Have you ever noticed we tend to be our biggest critic? Whenever things don’t go as expected or as planned, it is very easy to label them as failures and criticise ourselves.
While we intellectually understand failure is an inevitable part of life, some of us go to great lengths to avoid failure in the first place. It may well be because of the pain, embarrassment or shame we associate with failure.
Holding onto thoughts of failure or even labelling ourselves as failures can be very damaging to our self-esteem, self-confidence and what we’re willing to do at present or in the future. This is why being able to move past what we think of as failures is extremely important if we want to create a different reality for ourselves.
When I published my first book, Hoops and Freedom, I struggled to make the impact or reap the benefit I thought having a book would bring me. My confidence was deeply affected to the point where I did not write again for six years.
It was during that period where I really learned the lessons I needed to about that experience and was able to move past what I perceived as a failure. As a result of coming to terms with that “failure,” I have since been able to write and publish three more books and have also become a three-time #1 Amazon bestselling author.
It doesn’t have to take six years or longer to overcome what we define as failures. Here are five simple ways to get over failure quickly so that we can learn the lessons we need to in order to create the results we really want.
- Accept how you are feeling. It is okay to have feelings of disappointment, remorse or be sad about something that happened or didn’t happen as planned. The danger, however, is in letting those emotions linger, fester and consume us.
This is why allowing those emotions to pass through us is an important first step in overcoming thoughts of failure. The key is not to suppress those negative emotions. As the saying goes, “What you resist, persists.”
One technique I’ve learnt to let go of negative emotions quickly is called The Sedona Method, which comprises of a series of questions we can ask ourselves to release negative emotions. The steps are:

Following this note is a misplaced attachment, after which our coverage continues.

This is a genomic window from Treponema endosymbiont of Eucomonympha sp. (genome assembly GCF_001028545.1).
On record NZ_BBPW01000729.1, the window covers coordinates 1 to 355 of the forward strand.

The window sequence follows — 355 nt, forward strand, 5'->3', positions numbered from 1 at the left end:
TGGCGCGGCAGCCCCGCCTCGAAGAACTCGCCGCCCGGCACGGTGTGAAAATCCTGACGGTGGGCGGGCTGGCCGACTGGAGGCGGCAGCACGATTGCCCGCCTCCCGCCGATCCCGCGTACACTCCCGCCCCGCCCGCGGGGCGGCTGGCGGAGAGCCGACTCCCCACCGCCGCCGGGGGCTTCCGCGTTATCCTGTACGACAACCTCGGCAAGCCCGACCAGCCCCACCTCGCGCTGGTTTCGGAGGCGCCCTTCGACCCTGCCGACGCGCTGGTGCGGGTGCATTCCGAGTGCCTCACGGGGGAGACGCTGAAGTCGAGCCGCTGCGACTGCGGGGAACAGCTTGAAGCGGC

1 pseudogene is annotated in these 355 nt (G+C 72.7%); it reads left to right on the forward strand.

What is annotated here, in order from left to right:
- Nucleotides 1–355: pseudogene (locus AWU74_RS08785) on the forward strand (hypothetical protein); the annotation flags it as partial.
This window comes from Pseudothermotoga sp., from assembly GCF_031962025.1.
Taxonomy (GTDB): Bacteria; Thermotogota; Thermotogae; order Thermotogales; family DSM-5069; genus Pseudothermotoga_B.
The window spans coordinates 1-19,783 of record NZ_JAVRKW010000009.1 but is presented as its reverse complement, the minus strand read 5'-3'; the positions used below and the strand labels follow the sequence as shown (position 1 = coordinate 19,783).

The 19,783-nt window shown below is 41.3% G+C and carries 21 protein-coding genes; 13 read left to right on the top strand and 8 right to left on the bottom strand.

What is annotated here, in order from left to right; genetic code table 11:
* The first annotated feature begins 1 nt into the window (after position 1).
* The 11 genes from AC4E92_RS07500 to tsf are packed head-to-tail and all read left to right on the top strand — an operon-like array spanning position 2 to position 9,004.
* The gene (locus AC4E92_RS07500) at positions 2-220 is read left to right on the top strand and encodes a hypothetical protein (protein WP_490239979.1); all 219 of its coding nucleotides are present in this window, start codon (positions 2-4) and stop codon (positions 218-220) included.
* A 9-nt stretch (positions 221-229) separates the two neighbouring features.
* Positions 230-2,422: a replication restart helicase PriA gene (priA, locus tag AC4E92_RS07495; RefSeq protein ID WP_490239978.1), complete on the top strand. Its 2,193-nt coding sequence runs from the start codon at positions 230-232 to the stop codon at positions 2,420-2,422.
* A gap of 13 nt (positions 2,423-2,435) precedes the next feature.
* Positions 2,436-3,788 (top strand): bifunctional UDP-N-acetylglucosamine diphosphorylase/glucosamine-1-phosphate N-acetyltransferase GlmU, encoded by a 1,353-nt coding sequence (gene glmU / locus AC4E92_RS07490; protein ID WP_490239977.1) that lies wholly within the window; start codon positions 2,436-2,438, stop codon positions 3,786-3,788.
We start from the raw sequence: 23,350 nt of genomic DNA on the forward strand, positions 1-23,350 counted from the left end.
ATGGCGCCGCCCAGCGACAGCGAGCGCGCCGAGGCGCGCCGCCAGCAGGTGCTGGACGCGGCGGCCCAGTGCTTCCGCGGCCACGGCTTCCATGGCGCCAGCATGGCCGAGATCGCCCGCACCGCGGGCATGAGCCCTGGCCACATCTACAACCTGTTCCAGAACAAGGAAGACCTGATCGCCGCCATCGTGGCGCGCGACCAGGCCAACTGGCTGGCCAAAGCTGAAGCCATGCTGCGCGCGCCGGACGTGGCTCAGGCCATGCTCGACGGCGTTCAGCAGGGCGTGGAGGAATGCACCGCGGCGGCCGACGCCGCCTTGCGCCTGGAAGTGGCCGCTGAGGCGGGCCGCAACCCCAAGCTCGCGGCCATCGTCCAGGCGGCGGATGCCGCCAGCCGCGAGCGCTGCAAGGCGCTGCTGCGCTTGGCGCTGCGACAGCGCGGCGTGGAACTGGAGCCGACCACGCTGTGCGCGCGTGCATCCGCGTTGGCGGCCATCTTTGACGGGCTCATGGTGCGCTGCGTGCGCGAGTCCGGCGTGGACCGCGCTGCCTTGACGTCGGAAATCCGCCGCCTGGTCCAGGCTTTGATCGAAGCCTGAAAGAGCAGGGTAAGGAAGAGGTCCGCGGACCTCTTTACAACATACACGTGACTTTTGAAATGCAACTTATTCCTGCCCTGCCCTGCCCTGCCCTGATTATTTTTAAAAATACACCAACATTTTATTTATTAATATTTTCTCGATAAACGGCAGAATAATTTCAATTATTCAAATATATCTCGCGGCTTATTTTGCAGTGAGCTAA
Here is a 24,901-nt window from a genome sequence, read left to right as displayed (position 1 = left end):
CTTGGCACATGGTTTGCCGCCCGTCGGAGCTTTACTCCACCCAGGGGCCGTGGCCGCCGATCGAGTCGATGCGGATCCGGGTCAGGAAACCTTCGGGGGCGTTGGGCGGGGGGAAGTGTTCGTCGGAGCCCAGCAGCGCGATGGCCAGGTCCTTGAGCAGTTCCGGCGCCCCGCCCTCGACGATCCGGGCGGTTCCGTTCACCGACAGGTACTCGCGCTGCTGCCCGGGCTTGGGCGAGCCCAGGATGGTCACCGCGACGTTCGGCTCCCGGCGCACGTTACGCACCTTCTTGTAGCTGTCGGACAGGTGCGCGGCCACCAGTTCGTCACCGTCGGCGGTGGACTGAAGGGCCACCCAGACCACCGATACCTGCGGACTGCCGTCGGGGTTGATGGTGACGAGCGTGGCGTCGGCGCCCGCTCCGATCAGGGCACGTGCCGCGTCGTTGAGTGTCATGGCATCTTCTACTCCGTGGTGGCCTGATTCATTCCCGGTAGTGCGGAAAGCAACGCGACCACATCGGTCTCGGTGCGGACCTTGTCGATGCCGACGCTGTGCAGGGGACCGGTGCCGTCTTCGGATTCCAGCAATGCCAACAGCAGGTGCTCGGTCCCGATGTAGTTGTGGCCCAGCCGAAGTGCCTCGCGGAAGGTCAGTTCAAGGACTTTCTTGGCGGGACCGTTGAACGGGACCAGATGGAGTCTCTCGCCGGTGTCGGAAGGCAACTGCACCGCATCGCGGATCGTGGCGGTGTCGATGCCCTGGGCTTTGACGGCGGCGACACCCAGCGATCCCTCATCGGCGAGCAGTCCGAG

- Get in touch with the emotion you are feeling completely.
- Ask yourself – Could I let that emotion go?
- Ask yourself – Would I let that emotion go?
- Ask yourself – When will I let that emotion go?
- Repeat the process for every emotion you are feeling until you have been able to release them.
- Don’t make it personal. It can be very easy to create new labels for our ourselves after a perceived failure such as: I’m not good enough, or I’ll always be a failure, or They were right when they said I would fail. It is important to know that just because we haven’t figured out how to do something doesn’t mean we’re a failure. It simply means we haven’t yet figured out how to do something yet. Our experiences of failure do not makes us failures.
- Acknowledge the failure. Similar to accepting how we are feeling, sometimes it is better to say, “You know what? That really did not work out well. I thought I’d have a better outcome but it just didn’t work out this time.” Acknowledging something has not gone right takes away any power it may have over us.
As a result, we’ll be in a much stronger position to move past it faster. Sometimes acknowledging something has not gone well can also come down to asking for feedback, whether they are from clients, colleagues or loved ones. Feedback can be an extremely valuable when it comes to doing something different and better next time.
- Look for the benefit or progress made. If we regard every experience as a learning experience that is supporting us become the person we want to be, then we’ll be able to find any progress we have made.
According to one of the laws of the universe, the law of polarity, everything has an opposite, which means if something has not gone right, by law, there has to be something right or good about it. Therefore, it is up to us to find what’s good about something we deem as a failure.
- Get back up. A powerful way to overcome failure is to get right back up again and keep moving toward what we want. It means learning the lessons we need to and then starting a new project, with the new awareness and experience we have.
Getting back up also means doing things differently in order to get different outcomes. Asking ourselves different questions can be a powerful way to start doing things differently. One powerful question is, “What can I do differently this time so that it becomes inevitable I will achieve the outcome I want?”
If we continue to hang onto thoughts of failure, disappointment, regret or resentment, not only will we hinder any progress we can make, we will also make it harder for ourselves to look for anything positive that may have occurred. Learning to overcome perceived failures quickly can help us create the present and future we desire.
Question: How have you dealt with failure in the past and what can you do differently?
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